Residential Palimpsest: A Novel Dimension To City Sustainability
Free (open access)
Wellington’s city centre residential population has increased nearly threefold in the past twelve years to over seven thousand people. About two-thirds of city dwellers live in new apartments on the top of or within converted buildings. Apartments on top of buildings may be considered as a form of palimpsest in the conceptual sense of introducing a new layer. The new city residents make a significant contribution to the increased social vitality and economic activity of the centre. Restaurants, convenience stores and retail business have opened to service the population and give new life at the pedestrian level of buildings. By comparison with demolishing existing buildings to make way for new construction, ‘residential palimpsest’ literally builds on and uses the existing infrastructure. It generates relatively low-cost residential densification with little disruption. Architectural heritage and sense of urban place is largely sustained with this typology, though theoretical questions about architecture as object are raised when the design ‘integrity’ of the existing building is challenged by the addition, especially when visual compatibility is low. City centre residents mostly walk to their place of employment. They have the lowest car ownership in Wellington, thereby reducing motor vehicle impact on the city and studies elsewhere would suggest that with regular exercise as pedestrians their health is better than the general population. Residential palimpsest is enhancing the liveability of Wellington in a sustainable way improving environmental, quality of life and economic outcomes. The model could transfer to other cities. Keywords: apartments on top of existing buildings, palimpsest, typology, layering, city sustainability, liveability.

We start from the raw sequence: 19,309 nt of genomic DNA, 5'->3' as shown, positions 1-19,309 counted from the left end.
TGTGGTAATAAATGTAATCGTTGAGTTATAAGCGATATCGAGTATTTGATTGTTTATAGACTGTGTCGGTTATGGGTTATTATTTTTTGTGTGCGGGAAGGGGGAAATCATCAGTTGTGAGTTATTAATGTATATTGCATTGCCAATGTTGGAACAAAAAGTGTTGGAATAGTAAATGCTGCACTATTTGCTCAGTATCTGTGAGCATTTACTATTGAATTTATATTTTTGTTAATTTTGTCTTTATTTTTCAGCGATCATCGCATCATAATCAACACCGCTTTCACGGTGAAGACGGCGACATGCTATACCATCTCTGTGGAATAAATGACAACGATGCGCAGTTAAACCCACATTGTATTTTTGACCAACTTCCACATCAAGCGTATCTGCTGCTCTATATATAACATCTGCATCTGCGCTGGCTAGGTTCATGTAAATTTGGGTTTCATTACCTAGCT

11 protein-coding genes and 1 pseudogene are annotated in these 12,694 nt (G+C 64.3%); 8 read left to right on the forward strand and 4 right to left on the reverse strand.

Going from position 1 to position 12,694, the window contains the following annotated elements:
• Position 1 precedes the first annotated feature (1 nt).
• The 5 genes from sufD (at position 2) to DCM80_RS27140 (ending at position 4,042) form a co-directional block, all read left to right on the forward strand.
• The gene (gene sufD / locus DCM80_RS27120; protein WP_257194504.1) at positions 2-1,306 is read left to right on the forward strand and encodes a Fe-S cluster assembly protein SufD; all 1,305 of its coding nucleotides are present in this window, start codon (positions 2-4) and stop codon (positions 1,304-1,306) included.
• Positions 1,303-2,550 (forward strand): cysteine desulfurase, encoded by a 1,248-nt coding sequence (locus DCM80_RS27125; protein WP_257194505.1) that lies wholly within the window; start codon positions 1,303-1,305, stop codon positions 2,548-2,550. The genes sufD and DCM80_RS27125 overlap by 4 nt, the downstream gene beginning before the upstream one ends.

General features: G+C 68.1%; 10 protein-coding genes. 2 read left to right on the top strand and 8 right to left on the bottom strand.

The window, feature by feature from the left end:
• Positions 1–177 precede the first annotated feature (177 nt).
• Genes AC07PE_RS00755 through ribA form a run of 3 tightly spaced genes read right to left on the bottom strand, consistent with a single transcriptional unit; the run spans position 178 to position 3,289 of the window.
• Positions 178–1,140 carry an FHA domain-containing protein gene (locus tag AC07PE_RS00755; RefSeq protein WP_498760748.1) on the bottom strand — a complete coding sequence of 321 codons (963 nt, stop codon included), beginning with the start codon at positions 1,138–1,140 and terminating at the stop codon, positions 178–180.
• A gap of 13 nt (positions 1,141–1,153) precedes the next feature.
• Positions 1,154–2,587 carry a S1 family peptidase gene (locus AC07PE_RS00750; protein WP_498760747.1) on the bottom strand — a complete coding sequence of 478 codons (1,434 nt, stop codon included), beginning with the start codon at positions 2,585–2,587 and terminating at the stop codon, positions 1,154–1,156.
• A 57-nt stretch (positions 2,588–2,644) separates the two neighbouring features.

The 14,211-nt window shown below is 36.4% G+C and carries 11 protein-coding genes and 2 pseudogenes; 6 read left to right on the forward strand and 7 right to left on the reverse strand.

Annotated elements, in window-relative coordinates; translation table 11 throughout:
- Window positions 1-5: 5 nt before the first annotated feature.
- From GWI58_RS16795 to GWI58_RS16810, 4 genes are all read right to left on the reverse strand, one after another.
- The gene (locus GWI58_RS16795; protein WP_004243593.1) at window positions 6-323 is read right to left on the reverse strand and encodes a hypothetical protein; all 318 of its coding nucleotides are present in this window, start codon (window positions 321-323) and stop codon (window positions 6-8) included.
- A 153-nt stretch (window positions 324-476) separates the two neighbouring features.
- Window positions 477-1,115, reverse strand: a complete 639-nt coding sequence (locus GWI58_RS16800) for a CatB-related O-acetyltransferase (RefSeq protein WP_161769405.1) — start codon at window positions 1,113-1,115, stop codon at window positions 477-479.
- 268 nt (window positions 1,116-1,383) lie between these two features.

apartments on top of existing buildings, palimpsest, typology, layering, city sustainability, liveability.